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RNA enzymes have been made to undergo self-sustained replication in the absence of proteins, providing the basis for an artificial genetic system.
An RNA enzyme that catalyzes the RNA-templated joining of RNA was converted to a format whereby two enzymes catalyze each other’s synthesis from a total of four component substrates. These cross-replicating RNA enzymes were optimized so that they can undergo self-sustained exponential amplification at a constant temperature and in the absence of proteins or other biological materials. Amplification occurs with a doubling time of about one hour, and can be continued indefinitely. Populations of various cross-replicating enzymes were constructed and allowed to compete for a common pool of substrates. During a serial transfer experiment in which the population underwent overall amplification of >1025-fold, recombinant replicators arose and grew to dominate the population. RNA enzymes that undergo self-sustained replication can serve as an experimental model of a genetic system. Many such model systems could be constructed, allowing different selective outcomes to be related to the underlying properties of the genetic system.
The most fundamental process of biological systems is the replication of the genetic material, brought about by genetically-encoded enzymes. Genetic replication involves a plus-strand nucleic acid template that directs the synthesis of a complementary minus-strand, which in turn directs the synthesis of a new plus-strand. The number of both strands increases exponentially with repeated rounds of templated copying. A longstanding research goal has been to devise a non-biological system that undergoes replication in a self-sustained manner, that is, brought about by enzymatic machinery which is part of the system being replicated. One way to realize this goal, inspired by the notion of primitive RNA-based life, would be for an RNA enzyme to catalyze the replication of RNA molecules, including the RNA enzyme itself (1–4). This has now been achieved in a cross-catalytic system that involves two RNA enzymes that catalyze each other’s synthesis from a total of four component substrates. In this system, exponential growth continues indefinitely at constant temperature, with a doubling time of about 1 h. Furthermore, many such replicators can be constructed and allowed to compete for common resources, resulting in the emergence of new variants and survival of the fittest variants over time.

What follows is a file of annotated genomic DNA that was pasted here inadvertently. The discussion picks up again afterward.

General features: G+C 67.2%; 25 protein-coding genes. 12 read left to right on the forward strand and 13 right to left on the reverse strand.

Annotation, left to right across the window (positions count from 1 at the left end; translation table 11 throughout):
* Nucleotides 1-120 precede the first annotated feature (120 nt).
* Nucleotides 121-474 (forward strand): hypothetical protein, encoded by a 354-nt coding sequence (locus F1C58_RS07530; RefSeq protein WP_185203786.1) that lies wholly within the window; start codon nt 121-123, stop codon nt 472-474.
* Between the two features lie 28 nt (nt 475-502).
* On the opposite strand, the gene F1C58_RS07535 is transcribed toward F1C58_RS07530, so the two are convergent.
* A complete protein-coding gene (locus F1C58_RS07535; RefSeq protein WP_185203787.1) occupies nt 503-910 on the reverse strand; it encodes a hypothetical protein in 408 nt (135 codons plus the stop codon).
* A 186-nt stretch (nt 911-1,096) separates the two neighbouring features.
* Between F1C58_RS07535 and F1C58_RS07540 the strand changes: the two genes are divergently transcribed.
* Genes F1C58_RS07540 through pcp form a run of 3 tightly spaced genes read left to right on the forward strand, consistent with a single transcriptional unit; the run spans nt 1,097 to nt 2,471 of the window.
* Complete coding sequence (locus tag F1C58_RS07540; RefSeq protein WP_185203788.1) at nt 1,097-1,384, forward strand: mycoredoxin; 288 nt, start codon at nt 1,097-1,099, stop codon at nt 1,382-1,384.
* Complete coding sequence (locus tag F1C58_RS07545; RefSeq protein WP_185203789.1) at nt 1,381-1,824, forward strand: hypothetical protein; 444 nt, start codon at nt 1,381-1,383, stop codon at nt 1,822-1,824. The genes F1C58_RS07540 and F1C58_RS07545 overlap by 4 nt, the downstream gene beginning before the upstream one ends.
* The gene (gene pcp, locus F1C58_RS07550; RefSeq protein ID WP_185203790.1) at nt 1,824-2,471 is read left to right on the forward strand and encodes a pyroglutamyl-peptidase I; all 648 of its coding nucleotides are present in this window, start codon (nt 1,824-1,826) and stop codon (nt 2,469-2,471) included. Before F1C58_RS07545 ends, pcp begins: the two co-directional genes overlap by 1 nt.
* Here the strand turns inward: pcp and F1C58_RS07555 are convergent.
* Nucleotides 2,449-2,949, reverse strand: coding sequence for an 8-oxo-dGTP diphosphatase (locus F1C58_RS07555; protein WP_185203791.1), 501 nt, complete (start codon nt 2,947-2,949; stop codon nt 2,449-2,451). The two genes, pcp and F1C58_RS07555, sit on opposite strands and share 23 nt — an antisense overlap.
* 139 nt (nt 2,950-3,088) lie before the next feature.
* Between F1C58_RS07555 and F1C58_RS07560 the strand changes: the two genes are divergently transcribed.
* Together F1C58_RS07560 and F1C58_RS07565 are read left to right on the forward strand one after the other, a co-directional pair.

A well-studied class of RNA enzymes are the RNA ligases, which catalyze the RNA-templated joining of RNA molecules (5, 6). One such ligase is the “R3C” RNA enzyme, which was obtained using in vitro evolution (7). This enzyme binds two RNA substrates through Watson-Crick pairing and catalyzes nucleophilic attack of the 3′-hydroxyl of one substrate on the 5′-triphosphate of the other, forming a 3′,5′-phosphodiester and releasing inorganic pyrophosphate. The R3C ligase previously was configured so that it could self-replicate by joining two RNA molecules to produce another copy of itself (8). Self-replication was inefficient, however, because the substrates formed a non-productive complex that limited the extent of exponential growth. Even under the most favorable conditions, the doubling time was about 17 h and no more than two doublings could be achieved.
The R3C ligase then was converted to a cross-catalytic format (Fig. 1A), whereby a plus-strand RNA enzyme (E) catalyzed the joining of two substrates (A′ and B′) to form a minus-strand enzyme (E′), which in turn catalyzed the joining of two substrates (A and B) to form a new plus-strand enzyme (9). This too was inefficient because of the formation of non-productive complexes and the slow underlying rate of the two enzymes. Even with thermal cycling to disrupt the non-productive complexes and recycle the catalysts, it was not possible to achieve even a single doubling of the two enzymes (10). The enzyme E catalyzes the formation of E′ at a rate of 0.034 min−1 with a maximum extent of 20%, while E′ catalyzes the formation of E at a rate of 0.026 min−1 with a maximum extent of 11% (9). These reaction rates are about 10-fold slower than that of the parental R3C ligase (7), and when the two cross-catalytic reactions are carried out within a common mixture, the reaction rates are even slower (9).